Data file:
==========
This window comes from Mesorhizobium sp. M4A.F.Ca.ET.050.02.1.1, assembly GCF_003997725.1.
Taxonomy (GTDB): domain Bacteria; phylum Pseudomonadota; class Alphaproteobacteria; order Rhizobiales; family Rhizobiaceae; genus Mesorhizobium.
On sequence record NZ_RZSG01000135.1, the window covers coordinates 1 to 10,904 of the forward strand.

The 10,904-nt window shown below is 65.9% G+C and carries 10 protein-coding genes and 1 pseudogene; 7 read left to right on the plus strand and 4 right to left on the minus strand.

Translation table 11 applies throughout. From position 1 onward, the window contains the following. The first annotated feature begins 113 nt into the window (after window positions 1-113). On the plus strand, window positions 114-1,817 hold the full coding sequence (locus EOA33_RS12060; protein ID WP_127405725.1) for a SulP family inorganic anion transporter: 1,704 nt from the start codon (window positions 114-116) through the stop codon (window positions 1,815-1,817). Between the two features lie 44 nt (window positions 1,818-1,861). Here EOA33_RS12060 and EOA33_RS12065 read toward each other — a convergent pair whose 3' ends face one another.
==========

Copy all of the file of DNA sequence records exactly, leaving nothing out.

This window comes from Mesorhizobium sp. M4A.F.Ca.ET.050.02.1.1, assembly GCF_003997725.1.
Taxonomy (GTDB): domain Bacteria; phylum Pseudomonadota; class Alphaproteobacteria; order Rhizobiales; family Rhizobiaceae; genus Mesorhizobium.
On sequence record NZ_RZSG01000135.1, the window covers coordinates 1 to 10,904 of the forward strand.

The 10,904-nt window shown below is 65.9% G+C and carries 10 protein-coding genes and 1 pseudogene; 7 read left to right on the plus strand and 4 right to left on the minus strand.

Translation table 11 applies throughout. From position 1 onward, the window contains the following. The first annotated feature begins 113 nt into the window (after window positions 1-113). On the plus strand, window positions 114-1,817 hold the full coding sequence (locus EOA33_RS12060; protein ID WP_127405725.1) for a SulP family inorganic anion transporter: 1,704 nt from the start codon (window positions 114-116) through the stop codon (window positions 1,815-1,817). Between the two features lie 44 nt (window positions 1,818-1,861). Here EOA33_RS12060 and EOA33_RS12065 read toward each other — a convergent pair whose 3' ends face one another.